samonto met laeng babawien dagiti rabii nga agragut?

Anian nga ubbaw ti adda kadagiti dakulap,
dagitay diro kas pagarigan nga ilaok iti sabidong
wenno abrakadabraen a kantaridas
tapno ditoy a sangalen ti pammadso
dagiti aginmalalaki nga ima ti rapas?

Sangitamton ti kapay-an ti sapata
ti lalaki nga asawa ti babai nga asawa
ti pakpakaasi, gulib, dunggiar iti kararua.

A ngem ta maisublim kadi ti panagrupsa ti bagi
iti din agang-anges a lasag, iti iladon nga isem?

Arakupem ti manglanglangan a leddaang.

Ngem uray daytoy ket orasion ti tartaraudi
a karinio ti kutsilio nga agnagan iti bagbagsol,
waneknek ti tirad iti lagip iti daytoy nga angol.

Mawangawangan ti barukong ti babai.

Iti matrisna nga agdissuor amin a dara ti panagibtur,
tinawen, siglosiglo, dekadekada iti agraraman
a tapok. Kitaem ti imam, kuna ti tadem iti lalaki.
Sadiay nga agruting ti ti semilia ti salakan, agkukutel
kas iti pannusam iti kaasi ti nagmanto a tangatang.

Ibitamto dagiti rabii, lalaki a nasanting.
Agkarayamkanto iti daga kas iti uleg.

Ngem dinton agungar ti naidasay a samiweng.
Wenno ti duayyam kadagiti rabii ti balo a sagawisiw.

A Solver Agcaoili
UH Manoa, Nov 11, 2007

Two Nakem Books

Two Nakem books have launched during starting November 2006 when the then Ilokano and Philippine Drama and Film Program of the University of Hawai`i convened the first-ever conference on Ilokano life at the University of Hawai`i. The books, the covers are reproduced here, are available for sale to those who are interested in the growing body of Ilokano and Amianan Studies.

How to Order

Both books can be ordered by e-mail at Book order is sent to you by United States Postal Service, with enclosed invoice. Make and send payment to: Nakem Conferences Inc., Ilokano Language and Literature Program, University of Hawai`i at Manoa, 455 A Spalding Hall, 2540 Maile Way, Honolulu, HI, 96822 United States of America.

About the Books

The first book, "Saritaan ken Sukisok: Discourse and Research in Ilokano Language, Culture, and Politics," (Aurelio S. Agcaoili, Josie Clausen, Precy Espiritu, and Raymund Liongson, editors, IPDFP/Nakem/IAS, 2006) presents a collection of the initial proceedings of the 2006 Nakem Centennial Conference, the inaugural conference of the Nakem Conferences, an organization under the auspices of the Ilokano Language and Literature Program, University of Hawai`i. "Saritaan ken sukisok--discourse and research--are the keywords in the accounting of knowledge mediated by Ilokano language, culture, and literature. The book's blurb, says: "The mediated knowledge is for the present and the future generations who have yet to understand the power of language, the mystical power of words, the transforming power of enlightened discourse, the urgent need for indigenous research and other ethnomethodological means to producing knowledge with a critically conscious content and creative possibilities."

The book, in spiral binding, costs $10 excluding postage.

The second book, "Essays on Ilokano and Amianan Life, Language, and Literature in Honor of Prof. Prescila Llague Espiritu," (Aurelio S. Agcaoili & Raymund Ll. Liongson, editors, IPDFP/NCI/IAS, 2007) is the final proceedings of the 2006 Nakem Conferences and gathers the essays of 17 of the paper presenters, including four from the students' panel. It also includes the remarks of four University officials invited to address the participants.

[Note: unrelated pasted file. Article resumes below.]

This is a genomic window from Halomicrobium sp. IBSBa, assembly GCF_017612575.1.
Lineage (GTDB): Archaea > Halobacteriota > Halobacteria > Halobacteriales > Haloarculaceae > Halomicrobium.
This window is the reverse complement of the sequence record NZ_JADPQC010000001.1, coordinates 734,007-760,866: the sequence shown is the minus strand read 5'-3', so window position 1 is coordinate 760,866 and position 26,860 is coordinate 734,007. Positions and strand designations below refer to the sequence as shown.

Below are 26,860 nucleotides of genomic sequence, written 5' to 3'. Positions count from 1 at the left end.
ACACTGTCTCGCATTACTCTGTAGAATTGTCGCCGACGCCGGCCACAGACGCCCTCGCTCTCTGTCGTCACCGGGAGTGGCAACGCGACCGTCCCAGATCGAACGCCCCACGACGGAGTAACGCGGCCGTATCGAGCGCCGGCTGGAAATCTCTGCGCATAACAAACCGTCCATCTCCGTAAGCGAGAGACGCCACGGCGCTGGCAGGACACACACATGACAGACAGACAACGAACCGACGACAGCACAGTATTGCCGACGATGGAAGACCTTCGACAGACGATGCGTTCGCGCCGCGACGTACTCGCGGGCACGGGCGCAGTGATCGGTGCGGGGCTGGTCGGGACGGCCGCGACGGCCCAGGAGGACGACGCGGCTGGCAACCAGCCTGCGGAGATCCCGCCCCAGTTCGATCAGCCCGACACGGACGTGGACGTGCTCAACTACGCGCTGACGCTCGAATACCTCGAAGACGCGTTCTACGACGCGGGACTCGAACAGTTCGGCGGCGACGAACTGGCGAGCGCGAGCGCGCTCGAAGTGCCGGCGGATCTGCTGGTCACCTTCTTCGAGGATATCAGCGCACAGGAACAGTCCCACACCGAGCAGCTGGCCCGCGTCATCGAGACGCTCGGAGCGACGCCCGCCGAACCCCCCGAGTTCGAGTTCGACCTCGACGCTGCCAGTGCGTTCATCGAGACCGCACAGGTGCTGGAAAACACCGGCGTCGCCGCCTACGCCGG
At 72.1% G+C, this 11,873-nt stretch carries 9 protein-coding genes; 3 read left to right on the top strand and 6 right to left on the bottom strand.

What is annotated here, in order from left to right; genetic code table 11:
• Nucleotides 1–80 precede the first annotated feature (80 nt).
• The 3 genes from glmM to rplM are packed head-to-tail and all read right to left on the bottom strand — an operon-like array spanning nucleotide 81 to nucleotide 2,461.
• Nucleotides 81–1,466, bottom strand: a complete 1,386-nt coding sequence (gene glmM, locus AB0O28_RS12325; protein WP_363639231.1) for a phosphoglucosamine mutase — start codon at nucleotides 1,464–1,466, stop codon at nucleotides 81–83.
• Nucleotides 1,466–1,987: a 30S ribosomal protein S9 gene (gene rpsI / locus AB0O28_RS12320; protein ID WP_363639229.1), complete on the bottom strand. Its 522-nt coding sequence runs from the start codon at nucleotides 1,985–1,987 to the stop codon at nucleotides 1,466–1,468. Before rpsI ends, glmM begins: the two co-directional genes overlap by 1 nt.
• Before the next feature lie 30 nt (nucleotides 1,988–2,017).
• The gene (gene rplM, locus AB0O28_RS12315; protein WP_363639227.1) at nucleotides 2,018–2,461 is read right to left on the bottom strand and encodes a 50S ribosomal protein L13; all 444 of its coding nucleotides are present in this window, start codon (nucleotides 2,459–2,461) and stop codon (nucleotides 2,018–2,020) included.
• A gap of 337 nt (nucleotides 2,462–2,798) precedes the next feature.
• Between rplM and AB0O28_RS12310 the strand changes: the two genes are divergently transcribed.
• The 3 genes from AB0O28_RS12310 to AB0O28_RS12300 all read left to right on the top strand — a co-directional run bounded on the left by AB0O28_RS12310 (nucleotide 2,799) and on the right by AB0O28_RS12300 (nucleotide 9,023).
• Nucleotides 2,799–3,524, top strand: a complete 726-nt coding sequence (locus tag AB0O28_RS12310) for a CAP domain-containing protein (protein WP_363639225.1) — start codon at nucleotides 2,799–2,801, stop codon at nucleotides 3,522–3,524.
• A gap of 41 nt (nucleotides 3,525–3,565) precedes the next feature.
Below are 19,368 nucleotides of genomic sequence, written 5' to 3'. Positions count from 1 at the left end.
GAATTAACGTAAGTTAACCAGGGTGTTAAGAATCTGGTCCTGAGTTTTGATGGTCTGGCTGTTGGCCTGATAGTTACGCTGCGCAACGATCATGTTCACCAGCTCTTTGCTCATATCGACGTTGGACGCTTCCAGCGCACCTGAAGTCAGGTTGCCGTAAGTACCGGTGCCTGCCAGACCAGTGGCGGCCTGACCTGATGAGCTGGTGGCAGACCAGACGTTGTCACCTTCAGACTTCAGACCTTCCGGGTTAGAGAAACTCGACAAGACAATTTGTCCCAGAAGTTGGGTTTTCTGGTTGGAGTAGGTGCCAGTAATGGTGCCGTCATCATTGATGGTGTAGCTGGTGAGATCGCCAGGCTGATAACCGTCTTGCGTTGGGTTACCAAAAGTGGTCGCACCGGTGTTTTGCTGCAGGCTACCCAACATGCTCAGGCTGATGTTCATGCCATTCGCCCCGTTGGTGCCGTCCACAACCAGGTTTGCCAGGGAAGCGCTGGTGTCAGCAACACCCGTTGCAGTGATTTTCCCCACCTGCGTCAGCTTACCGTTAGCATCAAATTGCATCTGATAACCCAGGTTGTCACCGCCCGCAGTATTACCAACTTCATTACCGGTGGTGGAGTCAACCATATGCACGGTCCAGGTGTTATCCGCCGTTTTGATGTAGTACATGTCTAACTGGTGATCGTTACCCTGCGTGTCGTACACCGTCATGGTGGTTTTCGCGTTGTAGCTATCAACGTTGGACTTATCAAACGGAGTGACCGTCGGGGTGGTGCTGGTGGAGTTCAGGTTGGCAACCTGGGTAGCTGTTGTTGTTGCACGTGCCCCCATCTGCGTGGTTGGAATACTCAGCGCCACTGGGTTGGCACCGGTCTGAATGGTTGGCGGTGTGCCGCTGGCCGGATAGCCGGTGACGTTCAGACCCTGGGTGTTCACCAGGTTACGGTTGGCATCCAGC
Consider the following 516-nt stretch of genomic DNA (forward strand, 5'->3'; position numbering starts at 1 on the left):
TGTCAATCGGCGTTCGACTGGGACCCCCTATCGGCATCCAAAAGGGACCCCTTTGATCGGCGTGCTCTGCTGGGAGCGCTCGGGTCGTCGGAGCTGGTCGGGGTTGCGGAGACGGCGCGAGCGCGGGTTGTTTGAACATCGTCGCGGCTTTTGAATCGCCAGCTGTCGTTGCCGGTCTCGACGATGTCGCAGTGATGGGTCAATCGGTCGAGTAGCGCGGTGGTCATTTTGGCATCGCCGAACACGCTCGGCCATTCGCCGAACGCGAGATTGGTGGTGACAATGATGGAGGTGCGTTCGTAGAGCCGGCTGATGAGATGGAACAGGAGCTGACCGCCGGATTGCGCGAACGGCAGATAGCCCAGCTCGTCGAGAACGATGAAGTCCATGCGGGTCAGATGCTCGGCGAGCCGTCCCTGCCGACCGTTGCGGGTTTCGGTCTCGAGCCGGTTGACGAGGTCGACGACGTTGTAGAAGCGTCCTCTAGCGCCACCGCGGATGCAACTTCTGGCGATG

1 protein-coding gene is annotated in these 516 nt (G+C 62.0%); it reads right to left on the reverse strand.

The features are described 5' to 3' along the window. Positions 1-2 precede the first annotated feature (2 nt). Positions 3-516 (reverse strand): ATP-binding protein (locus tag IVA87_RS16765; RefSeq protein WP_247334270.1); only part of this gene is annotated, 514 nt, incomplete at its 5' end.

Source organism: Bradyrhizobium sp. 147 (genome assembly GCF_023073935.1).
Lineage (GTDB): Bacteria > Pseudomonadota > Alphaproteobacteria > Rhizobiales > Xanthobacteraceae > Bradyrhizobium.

The book, in perfect binding, costs $40 excluding mailing cost.

Another Wife Dies and Goes Home to the Homeland

(For Erlinda Adviento, a wife who died from domestic violence, October 28, 2007)

You cannot read this poem any longer.
Nor hear it recited with some fervor and fire
the way I would when rage sets in the heart
of my words. The phrases I seek seek me as well
and the seeking comes complete: you are dead
and here we all are alive and kicking and seeing
that which is difficult to see.

What anger, what is its name, is in the blade
that he used to snuff out the life in your pleadings,
a thousand of them I hear now, loud and clear
even as in these parts the waves muffling your shrieking
speak of afternoon romance you could have remembered?
As is the case, you heard the promises:
that it would not happen again,
this flesh on flesh with an open wound on yours in the end.
Or that terror in the blade of sentences that comes
with his terror of his own making. You could have seen
the fear in those eyes and the abandon,
his and yours, and then the telltale signs of repairing
that which is broken like a china's delicate look, for instance,
or its hidden charm. Which you were, as he could have said
in between the giving acts of loving when the world is sober
and alert and capable of redeeming you.

But the story of harm comes in refrain,
as if in a sad song, some wailings we could hardly hear
even if in the silence we hear the need for mercies,
a thousand of them, as the bruises tell of more
that are yet to come. You said, I can take things as they come
and we believed you until today
as you lay dying or dead or demeaned.

How can we ever say goodbye to you, sister
to our own secret pains? We are men, too,
and we see what is in the healing or its rite.
Perhaps the prayer to ask for indulgence
would make us go through as we watch you go
back to where you have come from in the first place,
to the land of your double so you can call out
to our people, ask for that one final act of love
for all wives like you, for all husbands like us.

A Solver Agcaoili
UH Manoa/Nov 9, 2007